The Morris chair was designed by Ephraim Colman, an Englishman, and was taken to market by William Morris of Morris and Co in 1866. Many of these chairs were made of oak and came to represent the Mission Arts and Craft movement. Still manufactured today, the basic design is known to provide ultimate comfort. The high back and high, wide arm rests contribute to this comfort and are known attributes to this type chair.
The Morris chair is important because it was an early version of the reclining chair. The hinged back reclines in three to four different reclining angles.
Some were covered in leather cushions and others in fabric. Earlier chairs had cushions sewn into the chair while later cushions were removable. The removable cushions, like the one we found, allowed the fabric to be easily replaced.
One of the signature features of a Morris chair are the square mortises that help hold the joints together but just as importantly act as accents to the chair.
As we opened the double barn doors of the upper back side of the barn we were welcomed with a ray of sunlight through the huge window on the opposite wall of the barn. Careful not to derail the old barn doors off their old cast iron tracks we entered carefully watching our steps. Tarps, boxes and wood crates were everywhere… and we had our work cut out for us.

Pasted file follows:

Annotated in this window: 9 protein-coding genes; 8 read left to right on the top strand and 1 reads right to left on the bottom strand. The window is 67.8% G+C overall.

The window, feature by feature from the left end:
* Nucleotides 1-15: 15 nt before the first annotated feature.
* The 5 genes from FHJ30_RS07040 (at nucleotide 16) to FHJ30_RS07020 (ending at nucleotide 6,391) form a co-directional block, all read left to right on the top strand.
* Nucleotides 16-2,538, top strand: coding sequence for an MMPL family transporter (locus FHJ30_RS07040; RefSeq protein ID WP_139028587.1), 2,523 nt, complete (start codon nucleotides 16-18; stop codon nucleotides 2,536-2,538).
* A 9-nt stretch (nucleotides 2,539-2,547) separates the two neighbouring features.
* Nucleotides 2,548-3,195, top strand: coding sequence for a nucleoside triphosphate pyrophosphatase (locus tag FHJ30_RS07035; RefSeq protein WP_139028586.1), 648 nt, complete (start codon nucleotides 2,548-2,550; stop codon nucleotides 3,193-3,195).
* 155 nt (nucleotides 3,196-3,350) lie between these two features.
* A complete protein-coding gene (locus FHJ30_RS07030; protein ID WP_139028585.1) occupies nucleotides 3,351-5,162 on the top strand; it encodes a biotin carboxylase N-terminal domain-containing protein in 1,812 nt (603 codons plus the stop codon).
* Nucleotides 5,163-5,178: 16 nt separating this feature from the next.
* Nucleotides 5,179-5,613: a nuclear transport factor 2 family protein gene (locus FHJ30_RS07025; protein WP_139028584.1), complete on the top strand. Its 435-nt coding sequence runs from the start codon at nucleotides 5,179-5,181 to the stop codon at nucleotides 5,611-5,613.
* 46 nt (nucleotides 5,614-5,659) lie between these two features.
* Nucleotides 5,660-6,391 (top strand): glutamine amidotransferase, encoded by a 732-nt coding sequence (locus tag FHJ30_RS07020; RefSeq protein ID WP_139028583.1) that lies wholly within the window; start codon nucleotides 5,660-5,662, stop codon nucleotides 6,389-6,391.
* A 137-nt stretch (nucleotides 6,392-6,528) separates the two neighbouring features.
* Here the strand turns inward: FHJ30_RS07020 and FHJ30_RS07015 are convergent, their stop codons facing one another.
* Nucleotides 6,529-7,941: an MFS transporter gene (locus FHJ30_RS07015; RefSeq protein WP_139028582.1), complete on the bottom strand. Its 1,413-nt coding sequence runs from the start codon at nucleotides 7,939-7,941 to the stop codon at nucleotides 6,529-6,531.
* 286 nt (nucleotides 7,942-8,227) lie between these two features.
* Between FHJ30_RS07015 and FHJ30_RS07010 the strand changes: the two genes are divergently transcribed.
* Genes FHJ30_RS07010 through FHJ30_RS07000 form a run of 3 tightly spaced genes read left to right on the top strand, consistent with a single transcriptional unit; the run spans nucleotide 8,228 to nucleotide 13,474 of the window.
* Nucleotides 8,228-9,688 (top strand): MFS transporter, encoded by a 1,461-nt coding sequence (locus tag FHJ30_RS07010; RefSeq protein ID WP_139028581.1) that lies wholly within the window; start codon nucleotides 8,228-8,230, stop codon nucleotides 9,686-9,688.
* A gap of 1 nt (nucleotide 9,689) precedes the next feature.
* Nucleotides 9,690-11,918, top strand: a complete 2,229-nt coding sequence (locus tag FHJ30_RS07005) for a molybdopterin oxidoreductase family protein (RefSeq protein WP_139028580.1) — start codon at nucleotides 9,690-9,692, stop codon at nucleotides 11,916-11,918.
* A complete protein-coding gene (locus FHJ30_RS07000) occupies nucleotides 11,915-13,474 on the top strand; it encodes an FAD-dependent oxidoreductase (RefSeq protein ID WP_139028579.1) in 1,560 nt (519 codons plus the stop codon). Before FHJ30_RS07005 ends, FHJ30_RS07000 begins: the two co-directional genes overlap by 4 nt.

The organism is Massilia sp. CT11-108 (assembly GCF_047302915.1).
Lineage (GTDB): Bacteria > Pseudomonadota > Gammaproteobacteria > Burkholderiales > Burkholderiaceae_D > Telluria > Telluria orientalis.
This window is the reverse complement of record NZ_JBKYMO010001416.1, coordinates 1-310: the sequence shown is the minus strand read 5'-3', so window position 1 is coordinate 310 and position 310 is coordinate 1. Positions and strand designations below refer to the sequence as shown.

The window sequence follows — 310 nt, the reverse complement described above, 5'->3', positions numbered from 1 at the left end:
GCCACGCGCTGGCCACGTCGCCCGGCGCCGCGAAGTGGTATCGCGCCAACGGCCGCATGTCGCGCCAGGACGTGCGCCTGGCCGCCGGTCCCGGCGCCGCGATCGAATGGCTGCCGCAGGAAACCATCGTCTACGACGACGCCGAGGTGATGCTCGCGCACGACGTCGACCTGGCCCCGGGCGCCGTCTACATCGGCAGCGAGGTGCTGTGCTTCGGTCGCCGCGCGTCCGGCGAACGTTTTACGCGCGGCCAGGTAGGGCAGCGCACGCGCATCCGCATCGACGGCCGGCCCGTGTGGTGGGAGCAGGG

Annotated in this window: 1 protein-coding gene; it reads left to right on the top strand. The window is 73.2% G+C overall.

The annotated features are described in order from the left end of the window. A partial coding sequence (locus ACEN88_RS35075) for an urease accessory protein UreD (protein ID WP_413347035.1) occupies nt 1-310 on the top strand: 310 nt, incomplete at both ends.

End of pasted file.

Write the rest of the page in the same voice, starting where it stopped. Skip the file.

We found several old tools, a turn of the century typewriter, architectural doors and windows, a cast iron pot belly stove, an old oak desk from the late 1800s and even a 200 lbs. boat anchor and buoy.
Beyond all that we pulled back a tarp and layers of plastic to find our gem. It was a Morris, mission style, rocking chair. Looking on its back we found a label “Quaker Mission Craft”. It included the brown cloth cushions and original springs. The back adjustable cross bar was no where to be found but it was still in very good condition with fantastic patina. It was a great find!
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